Blog editor: When you are doing a start up it is usually founded in a good idea. The trick is know whether the idea is attractive for the market and that the timing is right. How do you evaluate the risks and eliminate the concerns and make the final decision to go head? And at what point do you know you are on to something?
Rasmus: For me, at Hungr, it was clearly a gut feeling. You can apply a lot of analysis and intelligence about the market, but if it was as simple as analyzing, then probably smarter people than me will figure it out. The idea for Hungr is that there was a problem that was not being solved. That made me feel the timing was right.
Louis: I think Rasmus is really an expert in his field. Two years ago, when we started Salonmeister, I would not have called myself an expert in the beauty industry. It was rather an initial idea that made sense from an analystical point of view and then we just shipped the product really fast in a basic version. We got immediate feedback from the consumers and according to this we developed the product also the business idea itself. It was about being fast and using the feedback.
Rasmus: It’s complicated, but an interesting formular. The beauty market is very attractive, but not so many have succeeded in this market space. It is nothing new in a sense, but somehow your product meets the market with the right brand and has the right timing with consumer readiness and you just gave it that spark. This is really difficult to predict, when you set out. A lot of companies have tried out in the late nineties and early zeros – also in the online food business, there is a French company that started out in 1998, that is just taking off now – but the consumers were not ready, mobile adaption was not there, all these things have to come together.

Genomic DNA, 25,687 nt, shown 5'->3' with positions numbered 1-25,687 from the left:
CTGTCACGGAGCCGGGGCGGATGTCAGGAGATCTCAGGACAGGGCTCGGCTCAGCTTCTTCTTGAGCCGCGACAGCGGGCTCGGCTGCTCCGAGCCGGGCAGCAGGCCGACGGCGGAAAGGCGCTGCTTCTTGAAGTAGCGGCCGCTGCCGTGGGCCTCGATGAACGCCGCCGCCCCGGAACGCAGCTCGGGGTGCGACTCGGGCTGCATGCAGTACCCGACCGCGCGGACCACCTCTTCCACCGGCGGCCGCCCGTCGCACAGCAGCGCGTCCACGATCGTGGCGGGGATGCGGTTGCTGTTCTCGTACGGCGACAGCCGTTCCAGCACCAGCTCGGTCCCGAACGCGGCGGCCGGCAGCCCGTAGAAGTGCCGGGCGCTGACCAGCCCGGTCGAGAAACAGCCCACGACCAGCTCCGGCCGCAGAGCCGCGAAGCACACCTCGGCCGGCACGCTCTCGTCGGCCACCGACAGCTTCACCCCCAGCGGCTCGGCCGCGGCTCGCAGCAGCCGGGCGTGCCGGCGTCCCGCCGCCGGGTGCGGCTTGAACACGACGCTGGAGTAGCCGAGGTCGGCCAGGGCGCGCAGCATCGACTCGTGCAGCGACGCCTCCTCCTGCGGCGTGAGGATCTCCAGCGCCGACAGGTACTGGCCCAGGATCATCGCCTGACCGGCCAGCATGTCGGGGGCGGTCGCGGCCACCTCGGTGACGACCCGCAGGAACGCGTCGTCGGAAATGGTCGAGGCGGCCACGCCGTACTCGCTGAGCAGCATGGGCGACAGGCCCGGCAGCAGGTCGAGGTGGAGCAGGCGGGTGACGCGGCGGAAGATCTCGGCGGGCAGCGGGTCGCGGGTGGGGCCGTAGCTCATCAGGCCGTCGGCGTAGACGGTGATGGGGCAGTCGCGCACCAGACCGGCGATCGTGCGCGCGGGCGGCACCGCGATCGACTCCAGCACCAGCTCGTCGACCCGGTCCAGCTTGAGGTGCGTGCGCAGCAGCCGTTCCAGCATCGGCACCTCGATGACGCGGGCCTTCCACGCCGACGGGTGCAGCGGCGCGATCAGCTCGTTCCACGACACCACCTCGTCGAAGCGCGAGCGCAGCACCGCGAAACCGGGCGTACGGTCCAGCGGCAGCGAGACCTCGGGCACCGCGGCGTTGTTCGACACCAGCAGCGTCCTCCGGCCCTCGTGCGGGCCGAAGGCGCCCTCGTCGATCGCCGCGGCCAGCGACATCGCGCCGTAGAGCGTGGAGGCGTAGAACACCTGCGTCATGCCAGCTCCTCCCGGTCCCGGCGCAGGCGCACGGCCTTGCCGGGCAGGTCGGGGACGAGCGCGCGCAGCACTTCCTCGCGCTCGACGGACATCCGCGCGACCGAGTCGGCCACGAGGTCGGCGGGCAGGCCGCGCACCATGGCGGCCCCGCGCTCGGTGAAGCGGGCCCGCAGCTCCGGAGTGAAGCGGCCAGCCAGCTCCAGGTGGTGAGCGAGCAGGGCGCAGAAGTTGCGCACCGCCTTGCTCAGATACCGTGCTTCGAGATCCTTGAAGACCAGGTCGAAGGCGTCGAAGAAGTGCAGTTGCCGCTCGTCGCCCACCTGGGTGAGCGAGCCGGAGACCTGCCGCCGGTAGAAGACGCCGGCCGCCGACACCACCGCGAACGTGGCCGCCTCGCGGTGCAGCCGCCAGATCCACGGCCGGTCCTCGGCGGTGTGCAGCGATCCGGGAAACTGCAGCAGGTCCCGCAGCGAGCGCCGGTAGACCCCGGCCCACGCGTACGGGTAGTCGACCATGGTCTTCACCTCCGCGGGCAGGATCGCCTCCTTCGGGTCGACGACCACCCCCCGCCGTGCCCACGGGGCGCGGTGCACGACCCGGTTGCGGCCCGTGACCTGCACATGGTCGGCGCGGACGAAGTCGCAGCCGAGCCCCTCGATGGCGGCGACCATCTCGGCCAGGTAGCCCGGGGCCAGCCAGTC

Louis: The hard thing is the timing. That is very crucial. It is something where you have to be, yeah, well, lucky.
Blog editor: One of the mantras in the startup business is “never give up”. But it is also one of the big dilemmas. Do do you have the right product, do you have to move one or should you call it a day. This is the frustration of many entrepreneurs.
Rasmus: Did you ever get close to considering turning off the project?
Louis: For us, it was lucky. We got early traction. We started out from a really small base and wanted it to work for them. The question we needed to answer was what people would do with their free time on the smartphone and would they pay for for an online beauty salon service? Luckily, they would.
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